Here’s A Quick Way to Measure Learning Impact

We ask for client feedback on nearly every class or workshop we hold. It’s the way we ensure continuous improvement, instructor/client culture fit, and client satisfaction. It also opens the door to other opportunities; many students express opinions about what they want to see next.

However, a number of clients get stuck when it comes to justifying training spend. Senior leaders know that talent development is critical, but they want to see results. And as I noted in my last benefits realization post, if you don’t go in with a measurement plan, you’ll struggle to find those benefits.

Here’s my advice: pull together a simple assessment tool to provide a “before-and-after” look at training’s impact. Such a survey establishes a performance baseline, against which you then can measure impact. I’d keep it simple: a “Net Promoter” question, followed by just a few focused questions. Below is a set of questions that I’ve used in other contexts:

  1. How likely is it that you would recommend ORG UNIT to a friend or colleague?
  2. How often does ORG UNIT meet its deadlines?
  3. Which of the following words would you use to describe ORG UNIT? Select all that apply. (attributes like high quality, quick, unresponsive, etc.)
  4. What changes would ORG UNIT have to make for you to give it an even higher rating?

If you’re familiar with Survey Monkey, you will find it easy to replicate these questions. Once I have this template together enough to share, I’ll share it.

Do you have practical suggestions about measuring learning impact?

Executive Support: Demonstrating the Value of PM

Executive buy-in and support: more comments on the first results of the PMI Value of PM study, earlier posts (here , here, here, here, and here).

Value measures should first focus on the tangible (e.g., ROI, better margin) or making the intangible more tangible (e.g., tying customer satisfaction to revenue or reduced escalation costs).  In addition, I would also suggest that one should also look at how much value one’s executives attribute to project management.  Of course, the initiative has to have delivered results.  But many PMOs forget to ensure that senior leadership understands exactly how PM improvement translates to the firm’s bottom-line, top-line, brand value, etc.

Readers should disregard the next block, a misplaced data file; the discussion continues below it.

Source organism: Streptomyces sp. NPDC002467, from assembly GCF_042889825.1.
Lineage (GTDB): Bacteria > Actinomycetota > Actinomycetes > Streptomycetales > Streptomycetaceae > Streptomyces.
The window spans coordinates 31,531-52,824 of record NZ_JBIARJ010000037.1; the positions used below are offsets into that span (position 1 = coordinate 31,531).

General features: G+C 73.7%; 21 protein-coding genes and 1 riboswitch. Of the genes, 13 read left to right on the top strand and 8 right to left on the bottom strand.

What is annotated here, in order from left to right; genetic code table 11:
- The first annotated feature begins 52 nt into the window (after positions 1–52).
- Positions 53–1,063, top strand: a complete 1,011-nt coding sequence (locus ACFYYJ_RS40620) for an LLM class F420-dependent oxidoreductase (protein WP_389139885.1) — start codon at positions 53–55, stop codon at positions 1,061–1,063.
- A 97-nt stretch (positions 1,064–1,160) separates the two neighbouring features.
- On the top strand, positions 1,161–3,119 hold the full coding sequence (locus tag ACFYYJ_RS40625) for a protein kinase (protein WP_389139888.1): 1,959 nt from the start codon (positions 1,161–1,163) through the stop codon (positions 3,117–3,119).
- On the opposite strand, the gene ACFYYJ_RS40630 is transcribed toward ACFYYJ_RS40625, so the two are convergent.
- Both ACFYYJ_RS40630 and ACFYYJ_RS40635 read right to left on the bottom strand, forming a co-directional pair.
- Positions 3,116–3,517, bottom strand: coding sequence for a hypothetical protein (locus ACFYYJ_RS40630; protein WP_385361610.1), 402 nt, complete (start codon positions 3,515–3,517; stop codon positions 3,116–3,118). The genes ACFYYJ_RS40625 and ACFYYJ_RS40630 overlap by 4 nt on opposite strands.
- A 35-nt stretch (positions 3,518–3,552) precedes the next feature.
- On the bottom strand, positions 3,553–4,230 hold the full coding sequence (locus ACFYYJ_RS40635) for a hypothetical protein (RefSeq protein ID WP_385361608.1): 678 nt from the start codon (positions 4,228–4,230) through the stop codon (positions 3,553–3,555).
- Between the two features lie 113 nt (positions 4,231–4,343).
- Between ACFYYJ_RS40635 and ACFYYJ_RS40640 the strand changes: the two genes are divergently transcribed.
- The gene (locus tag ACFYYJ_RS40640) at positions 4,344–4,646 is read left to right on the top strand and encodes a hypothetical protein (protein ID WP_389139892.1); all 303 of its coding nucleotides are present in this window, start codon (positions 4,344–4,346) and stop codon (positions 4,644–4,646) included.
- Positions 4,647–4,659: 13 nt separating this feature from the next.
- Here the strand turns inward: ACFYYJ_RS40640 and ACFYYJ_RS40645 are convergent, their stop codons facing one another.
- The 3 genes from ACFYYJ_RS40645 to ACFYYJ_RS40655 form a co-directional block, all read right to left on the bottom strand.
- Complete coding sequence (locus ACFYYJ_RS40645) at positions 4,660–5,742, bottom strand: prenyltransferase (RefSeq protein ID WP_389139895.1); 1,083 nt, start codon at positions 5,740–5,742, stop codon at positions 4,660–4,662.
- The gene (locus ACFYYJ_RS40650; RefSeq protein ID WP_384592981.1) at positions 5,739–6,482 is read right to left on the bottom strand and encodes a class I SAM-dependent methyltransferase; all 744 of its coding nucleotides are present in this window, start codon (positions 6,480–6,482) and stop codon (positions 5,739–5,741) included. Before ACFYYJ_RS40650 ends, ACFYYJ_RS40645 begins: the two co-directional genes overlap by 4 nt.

One of the most powerful endorsements of SAP’s project management efforts came from the current CEO of SAP America, Greg Tomb.  During our global services leadership summit, each regional leader presents a short presentation on the “whats and whys” of his/her unit’s performance.  When Greg was discussing the excellent revenue, margin, and customer satisfaction results in the Americas, he explicitly credited project management as the foundation for all three.

“Public” and vocal executive references are some of the best intangible value proof points.  Not only was the recognition appreciated by the Americas PMO leadership, it also reinforced the global PMO message to the rest of the global leadership team: project management works.

Why DID we need the value of PM study?

Per a recent comment by Dr. Paul Gianmalvo (URL here, post and comment here), the results of the value of PM study do sound like they simply confirm the value of motherhood, apple pie, and clean living.  As Paul notes:

Yes, project management adds value. Of course it does!!! What alternatives are there?

I agree that the answer is obvious: competent project management is indispensable.  In fact, I believe that outstanding project management is a competitive advantage.  But that fact hasn’t always been obvious to the folks who approve project management: senior executives.  When pitching PMO and other project performance improvement initiatives, too many project management professionals launch into assertions of the value of PM.  I know… I’ve done it and see it again and again.

To me, the stunning results from the study are not that PM has value, but how poorly we still calculate and communicate the returns on our organizations’ investments.  Only 50 percent of PM organizations bother to calculate ROI?  Those must be some confident, complacent, or perhaps foolish PMOs.

When it comes time to show benefits from a PM improvement program’s outcomes, silence is death.

Increased Customer Satisfaction: Demonstrating the Value of PM

SAP PM-specific success stories: 2004-2006

Showing customer value: more comments on the first results of the PMI Value of PM study, earlier posts (here , here, and here).

SAP customer satisfaction scores have shown strong improvement over the last few years, but project management satisfaction is rising faster than the overall SAP Consulting customer satisfaction. While we have surveys that demonstrate this result, an even more tangible measure of this satisfaction is the huge increase in project management success stories.

The field loves success stories, because they highlight the role of SAP Project Management in ensuring customer success during implementation projects.  Customers go “on the record” to make powerful statements about exactly how SAP Project Management supported their projects and programs.  For examples in a number of industries, click here for a list of SAP Project Management success stories (or search here using the search string “SAP Project Management” success stories).

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